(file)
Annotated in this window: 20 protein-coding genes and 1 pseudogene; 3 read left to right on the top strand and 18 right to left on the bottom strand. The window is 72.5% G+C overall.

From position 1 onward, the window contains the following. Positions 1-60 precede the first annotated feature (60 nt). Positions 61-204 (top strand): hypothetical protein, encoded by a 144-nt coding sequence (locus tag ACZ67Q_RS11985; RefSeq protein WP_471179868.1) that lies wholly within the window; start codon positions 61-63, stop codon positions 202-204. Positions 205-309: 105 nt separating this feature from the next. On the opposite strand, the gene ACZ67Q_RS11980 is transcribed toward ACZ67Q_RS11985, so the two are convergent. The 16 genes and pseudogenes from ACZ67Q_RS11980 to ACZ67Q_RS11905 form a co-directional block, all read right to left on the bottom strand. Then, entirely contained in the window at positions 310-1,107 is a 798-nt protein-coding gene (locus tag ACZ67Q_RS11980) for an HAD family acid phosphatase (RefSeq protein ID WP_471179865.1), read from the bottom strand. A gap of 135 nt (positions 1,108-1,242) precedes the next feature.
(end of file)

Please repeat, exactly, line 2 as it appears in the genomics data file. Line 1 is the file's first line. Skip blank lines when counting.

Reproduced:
From position 1 onward, the window contains the following. Positions 1-60 precede the first annotated feature (60 nt). Positions 61-204 (top strand): hypothetical protein, encoded by a 144-nt coding sequence (locus tag ACZ67Q_RS11985; RefSeq protein WP_471179868.1) that lies wholly within the window; start codon positions 61-63, stop codon positions 202-204. Positions 205-309: 105 nt separating this feature from the next. On the opposite strand, the gene ACZ67Q_RS11980 is transcribed toward ACZ67Q_RS11985, so the two are convergent. The 16 genes and pseudogenes from ACZ67Q_RS11980 to ACZ67Q_RS11905 form a co-directional block, all read right to left on the bottom strand. Then, entirely contained in the window at positions 310-1,107 is a 798-nt protein-coding gene (locus tag ACZ67Q_RS11980) for an HAD family acid phosphatase (RefSeq protein ID WP_471179865.1), read from the bottom strand. A gap of 135 nt (positions 1,108-1,242) precedes the next feature.